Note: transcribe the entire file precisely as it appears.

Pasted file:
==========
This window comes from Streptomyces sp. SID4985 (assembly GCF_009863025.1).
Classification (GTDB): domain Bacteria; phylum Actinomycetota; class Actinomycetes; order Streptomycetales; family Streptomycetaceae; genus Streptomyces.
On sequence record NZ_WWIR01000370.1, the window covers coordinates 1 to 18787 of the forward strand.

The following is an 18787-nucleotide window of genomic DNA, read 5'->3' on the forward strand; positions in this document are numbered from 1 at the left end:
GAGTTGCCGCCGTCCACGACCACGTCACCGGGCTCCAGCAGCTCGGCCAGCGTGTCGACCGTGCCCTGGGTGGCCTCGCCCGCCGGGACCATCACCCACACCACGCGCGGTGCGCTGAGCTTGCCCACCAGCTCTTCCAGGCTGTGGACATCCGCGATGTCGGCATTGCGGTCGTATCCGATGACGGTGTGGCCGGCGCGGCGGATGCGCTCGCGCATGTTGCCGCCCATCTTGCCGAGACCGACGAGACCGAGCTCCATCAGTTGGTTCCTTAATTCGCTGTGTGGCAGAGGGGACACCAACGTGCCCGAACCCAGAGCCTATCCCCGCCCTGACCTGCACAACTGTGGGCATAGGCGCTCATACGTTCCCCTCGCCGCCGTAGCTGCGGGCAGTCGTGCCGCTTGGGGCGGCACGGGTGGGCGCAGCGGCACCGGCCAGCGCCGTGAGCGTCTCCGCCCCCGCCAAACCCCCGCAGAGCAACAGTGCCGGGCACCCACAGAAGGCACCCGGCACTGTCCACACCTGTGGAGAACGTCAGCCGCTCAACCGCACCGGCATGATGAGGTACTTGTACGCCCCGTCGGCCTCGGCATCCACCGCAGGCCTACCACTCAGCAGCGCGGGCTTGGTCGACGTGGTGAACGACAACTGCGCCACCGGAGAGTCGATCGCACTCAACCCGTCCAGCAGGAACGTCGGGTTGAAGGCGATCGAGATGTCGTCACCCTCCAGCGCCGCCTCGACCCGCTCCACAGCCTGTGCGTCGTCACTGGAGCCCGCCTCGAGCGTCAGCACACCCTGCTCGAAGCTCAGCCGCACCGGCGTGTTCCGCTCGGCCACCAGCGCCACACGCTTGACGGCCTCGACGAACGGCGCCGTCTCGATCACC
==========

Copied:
This window comes from Streptomyces sp. SID4985 (assembly GCF_009863025.1).
Classification (GTDB): domain Bacteria; phylum Actinomycetota; class Actinomycetes; order Streptomycetales; family Streptomycetaceae; genus Streptomyces.
On sequence record NZ_WWIR01000370.1, the window covers coordinates 1 to 18787 of the forward strand.

The following is an 18787-nucleotide window of genomic DNA, read 5'->3' on the forward strand; positions in this document are numbered from 1 at the left end:
GAGTTGCCGCCGTCCACGACCACGTCACCGGGCTCCAGCAGCTCGGCCAGCGTGTCGACCGTGCCCTGGGTGGCCTCGCCCGCCGGGACCATCACCCACACCACGCGCGGTGCGCTGAGCTTGCCCACCAGCTCTTCCAGGCTGTGGACATCCGCGATGTCGGCATTGCGGTCGTATCCGATGACGGTGTGGCCGGCGCGGCGGATGCGCTCGCGCATGTTGCCGCCCATCTTGCCGAGACCGACGAGACCGAGCTCCATCAGTTGGTTCCTTAATTCGCTGTGTGGCAGAGGGGACACCAACGTGCCCGAACCCAGAGCCTATCCCCGCCCTGACCTGCACAACTGTGGGCATAGGCGCTCATACGTTCCCCTCGCCGCCGTAGCTGCGGGCAGTCGTGCCGCTTGGGGCGGCACGGGTGGGCGCAGCGGCACCGGCCAGCGCCGTGAGCGTCTCCGCCCCCGCCAAACCCCCGCAGAGCAACAGTGCCGGGCACCCACAGAAGGCACCCGGCACTGTCCACACCTGTGGAGAACGTCAGCCGCTCAACCGCACCGGCATGATGAGGTACTTGTACGCCCCGTCGGCCTCGGCATCCACCGCAGGCCTACCACTCAGCAGCGCGGGCTTGGTCGACGTGGTGAACGACAACTGCGCCACCGGAGAGTCGATCGCACTCAACCCGTCCAGCAGGAACGTCGGGTTGAAGGCGATCGAGATGTCGTCACCCTCCAGCGCCGCCTCGACCCGCTCCACAGCCTGTGCGTCGTCACTGGAGCCCGCCTCGAGCGTCAGCACACCCTGCTCGAAGCTCAGCCGCACCGGCGTGTTCCGCTCGGCCACCAGCGCCACACGCTTGACGGCCTCGACGAACGGCGCCGTCTCGATCACC